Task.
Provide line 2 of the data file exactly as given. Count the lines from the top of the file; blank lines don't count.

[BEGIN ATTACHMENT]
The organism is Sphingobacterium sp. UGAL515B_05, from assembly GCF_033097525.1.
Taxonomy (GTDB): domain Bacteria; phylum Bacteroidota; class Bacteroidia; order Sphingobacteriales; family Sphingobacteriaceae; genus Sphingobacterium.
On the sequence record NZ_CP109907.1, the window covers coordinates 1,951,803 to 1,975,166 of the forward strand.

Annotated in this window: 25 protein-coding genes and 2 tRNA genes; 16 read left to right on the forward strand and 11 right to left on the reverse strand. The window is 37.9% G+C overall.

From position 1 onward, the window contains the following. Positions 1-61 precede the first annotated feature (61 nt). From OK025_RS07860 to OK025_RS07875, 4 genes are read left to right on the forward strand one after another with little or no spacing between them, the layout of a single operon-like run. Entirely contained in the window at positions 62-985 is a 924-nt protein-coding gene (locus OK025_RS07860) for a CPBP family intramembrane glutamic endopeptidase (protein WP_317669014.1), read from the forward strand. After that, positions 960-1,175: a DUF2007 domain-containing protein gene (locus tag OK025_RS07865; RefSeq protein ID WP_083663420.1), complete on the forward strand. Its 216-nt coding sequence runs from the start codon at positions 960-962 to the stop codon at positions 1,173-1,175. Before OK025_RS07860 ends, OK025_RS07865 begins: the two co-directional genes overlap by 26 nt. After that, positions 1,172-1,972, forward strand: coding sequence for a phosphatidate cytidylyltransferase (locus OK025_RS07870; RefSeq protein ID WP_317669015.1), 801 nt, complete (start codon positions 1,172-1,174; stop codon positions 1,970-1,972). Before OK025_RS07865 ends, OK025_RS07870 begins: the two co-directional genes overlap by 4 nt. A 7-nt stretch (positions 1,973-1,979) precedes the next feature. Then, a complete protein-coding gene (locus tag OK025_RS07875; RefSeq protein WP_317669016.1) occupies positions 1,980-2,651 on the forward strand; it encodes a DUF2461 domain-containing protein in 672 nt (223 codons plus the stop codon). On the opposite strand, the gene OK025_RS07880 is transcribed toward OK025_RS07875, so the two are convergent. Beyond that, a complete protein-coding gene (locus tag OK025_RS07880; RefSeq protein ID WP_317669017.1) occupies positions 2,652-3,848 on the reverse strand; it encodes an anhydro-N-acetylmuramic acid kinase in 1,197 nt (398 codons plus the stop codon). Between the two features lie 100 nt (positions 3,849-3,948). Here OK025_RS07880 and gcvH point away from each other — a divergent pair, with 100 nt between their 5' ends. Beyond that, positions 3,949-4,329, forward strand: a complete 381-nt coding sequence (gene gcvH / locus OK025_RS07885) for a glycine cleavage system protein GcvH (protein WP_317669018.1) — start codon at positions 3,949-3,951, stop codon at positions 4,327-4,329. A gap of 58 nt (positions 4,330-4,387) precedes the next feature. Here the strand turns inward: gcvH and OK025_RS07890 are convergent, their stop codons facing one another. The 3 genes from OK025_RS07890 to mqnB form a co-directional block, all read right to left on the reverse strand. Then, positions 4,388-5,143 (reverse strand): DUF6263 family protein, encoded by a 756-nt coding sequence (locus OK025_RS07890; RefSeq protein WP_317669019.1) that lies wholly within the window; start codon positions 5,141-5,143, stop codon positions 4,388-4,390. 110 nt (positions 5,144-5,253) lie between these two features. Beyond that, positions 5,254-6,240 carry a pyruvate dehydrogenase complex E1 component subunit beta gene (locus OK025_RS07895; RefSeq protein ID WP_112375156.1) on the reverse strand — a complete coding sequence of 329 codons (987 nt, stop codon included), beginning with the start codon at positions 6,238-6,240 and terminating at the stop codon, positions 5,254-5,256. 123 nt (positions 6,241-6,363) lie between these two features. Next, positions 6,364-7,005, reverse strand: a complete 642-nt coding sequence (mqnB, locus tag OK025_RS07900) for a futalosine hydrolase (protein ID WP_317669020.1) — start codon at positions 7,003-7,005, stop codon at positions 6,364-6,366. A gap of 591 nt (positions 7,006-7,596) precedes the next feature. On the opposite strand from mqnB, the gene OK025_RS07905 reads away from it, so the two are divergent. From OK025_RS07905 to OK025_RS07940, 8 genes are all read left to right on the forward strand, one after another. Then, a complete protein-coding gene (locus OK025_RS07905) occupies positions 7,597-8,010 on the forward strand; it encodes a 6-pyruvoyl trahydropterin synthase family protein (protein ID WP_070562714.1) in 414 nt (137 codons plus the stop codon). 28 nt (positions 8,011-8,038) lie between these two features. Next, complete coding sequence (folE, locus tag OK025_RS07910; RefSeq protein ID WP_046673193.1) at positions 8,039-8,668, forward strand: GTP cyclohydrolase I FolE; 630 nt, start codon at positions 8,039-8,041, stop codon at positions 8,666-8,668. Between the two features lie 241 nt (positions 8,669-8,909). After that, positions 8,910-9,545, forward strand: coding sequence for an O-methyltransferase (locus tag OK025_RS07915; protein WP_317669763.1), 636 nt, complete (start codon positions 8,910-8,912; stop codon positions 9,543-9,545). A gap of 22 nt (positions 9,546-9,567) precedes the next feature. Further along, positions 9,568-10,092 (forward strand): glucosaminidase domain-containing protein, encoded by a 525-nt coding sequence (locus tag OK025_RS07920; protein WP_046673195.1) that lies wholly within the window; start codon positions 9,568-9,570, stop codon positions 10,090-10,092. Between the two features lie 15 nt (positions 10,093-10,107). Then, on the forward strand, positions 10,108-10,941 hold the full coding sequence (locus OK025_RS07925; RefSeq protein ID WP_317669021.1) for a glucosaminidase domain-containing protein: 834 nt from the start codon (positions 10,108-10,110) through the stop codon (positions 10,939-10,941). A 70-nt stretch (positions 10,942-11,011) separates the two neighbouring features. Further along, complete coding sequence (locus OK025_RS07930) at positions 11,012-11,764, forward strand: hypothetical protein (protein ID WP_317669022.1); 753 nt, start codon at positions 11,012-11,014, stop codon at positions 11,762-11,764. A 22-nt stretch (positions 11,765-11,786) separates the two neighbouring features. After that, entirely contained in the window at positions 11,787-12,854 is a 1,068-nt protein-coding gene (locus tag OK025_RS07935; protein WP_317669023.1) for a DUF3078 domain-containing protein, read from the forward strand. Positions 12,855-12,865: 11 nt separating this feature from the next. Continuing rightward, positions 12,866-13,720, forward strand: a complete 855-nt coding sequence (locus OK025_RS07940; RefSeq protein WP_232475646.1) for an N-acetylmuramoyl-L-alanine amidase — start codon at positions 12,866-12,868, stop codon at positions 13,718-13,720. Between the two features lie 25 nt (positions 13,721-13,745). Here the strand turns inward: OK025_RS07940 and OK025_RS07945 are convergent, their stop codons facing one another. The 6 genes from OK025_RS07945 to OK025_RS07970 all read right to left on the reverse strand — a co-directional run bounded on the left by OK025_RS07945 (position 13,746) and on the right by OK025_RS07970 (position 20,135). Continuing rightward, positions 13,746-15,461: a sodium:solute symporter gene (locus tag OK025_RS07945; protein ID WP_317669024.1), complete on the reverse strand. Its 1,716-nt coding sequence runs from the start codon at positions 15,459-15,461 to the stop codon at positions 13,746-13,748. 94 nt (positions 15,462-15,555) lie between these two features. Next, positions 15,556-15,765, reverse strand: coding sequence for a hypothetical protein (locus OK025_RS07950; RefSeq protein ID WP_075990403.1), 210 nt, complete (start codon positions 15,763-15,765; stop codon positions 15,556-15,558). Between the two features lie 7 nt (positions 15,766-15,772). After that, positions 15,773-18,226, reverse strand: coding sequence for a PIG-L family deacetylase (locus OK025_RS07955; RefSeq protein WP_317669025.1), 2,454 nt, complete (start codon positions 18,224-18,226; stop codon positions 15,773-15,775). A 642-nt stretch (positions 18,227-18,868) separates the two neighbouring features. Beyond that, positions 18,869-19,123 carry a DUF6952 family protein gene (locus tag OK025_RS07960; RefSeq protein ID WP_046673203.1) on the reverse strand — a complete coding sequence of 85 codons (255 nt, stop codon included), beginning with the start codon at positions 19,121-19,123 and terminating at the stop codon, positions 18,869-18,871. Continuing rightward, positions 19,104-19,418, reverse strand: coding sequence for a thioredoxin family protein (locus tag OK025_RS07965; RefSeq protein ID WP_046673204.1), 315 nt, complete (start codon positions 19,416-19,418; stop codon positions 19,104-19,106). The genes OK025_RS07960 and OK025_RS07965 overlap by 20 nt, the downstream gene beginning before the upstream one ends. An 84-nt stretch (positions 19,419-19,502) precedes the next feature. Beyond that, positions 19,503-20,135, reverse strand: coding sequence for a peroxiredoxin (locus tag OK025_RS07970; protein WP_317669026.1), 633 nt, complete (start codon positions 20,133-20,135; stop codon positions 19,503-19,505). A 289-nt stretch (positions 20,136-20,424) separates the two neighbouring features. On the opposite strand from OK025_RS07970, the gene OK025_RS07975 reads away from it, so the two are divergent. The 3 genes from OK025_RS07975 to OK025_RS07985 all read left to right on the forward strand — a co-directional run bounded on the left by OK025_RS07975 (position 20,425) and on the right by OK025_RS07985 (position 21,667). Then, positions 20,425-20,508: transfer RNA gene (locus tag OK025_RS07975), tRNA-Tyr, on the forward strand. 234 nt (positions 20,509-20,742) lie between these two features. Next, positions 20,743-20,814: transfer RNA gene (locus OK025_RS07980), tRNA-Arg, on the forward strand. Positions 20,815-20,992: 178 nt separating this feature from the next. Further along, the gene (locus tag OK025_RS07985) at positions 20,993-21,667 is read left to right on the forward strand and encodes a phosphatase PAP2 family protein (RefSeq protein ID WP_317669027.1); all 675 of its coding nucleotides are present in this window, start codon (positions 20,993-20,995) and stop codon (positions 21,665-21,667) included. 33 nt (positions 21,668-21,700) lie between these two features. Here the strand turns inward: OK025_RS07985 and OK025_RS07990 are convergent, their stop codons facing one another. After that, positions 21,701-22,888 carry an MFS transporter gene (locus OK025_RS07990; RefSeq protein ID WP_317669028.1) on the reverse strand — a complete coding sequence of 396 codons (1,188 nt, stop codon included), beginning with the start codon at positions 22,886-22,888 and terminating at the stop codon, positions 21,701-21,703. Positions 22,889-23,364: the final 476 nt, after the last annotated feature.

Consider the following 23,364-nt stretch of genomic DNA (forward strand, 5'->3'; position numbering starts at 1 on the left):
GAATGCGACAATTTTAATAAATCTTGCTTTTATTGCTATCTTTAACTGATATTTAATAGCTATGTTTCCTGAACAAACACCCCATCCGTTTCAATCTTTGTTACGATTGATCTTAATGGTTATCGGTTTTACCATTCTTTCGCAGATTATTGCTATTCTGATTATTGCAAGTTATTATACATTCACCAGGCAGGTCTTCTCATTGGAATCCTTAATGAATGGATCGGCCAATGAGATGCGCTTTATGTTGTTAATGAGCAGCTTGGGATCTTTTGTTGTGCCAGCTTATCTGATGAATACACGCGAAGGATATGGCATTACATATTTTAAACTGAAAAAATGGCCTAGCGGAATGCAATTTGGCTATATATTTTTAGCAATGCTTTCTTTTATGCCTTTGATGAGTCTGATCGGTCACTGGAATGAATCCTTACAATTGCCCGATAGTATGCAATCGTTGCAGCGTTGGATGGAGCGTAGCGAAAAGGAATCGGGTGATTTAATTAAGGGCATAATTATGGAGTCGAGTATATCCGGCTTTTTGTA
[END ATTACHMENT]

Taxonomy (GTDB): domain Bacteria; phylum Bacteroidota; class Bacteroidia; order Sphingobacteriales; family Sphingobacteriaceae; genus Sphingobacterium.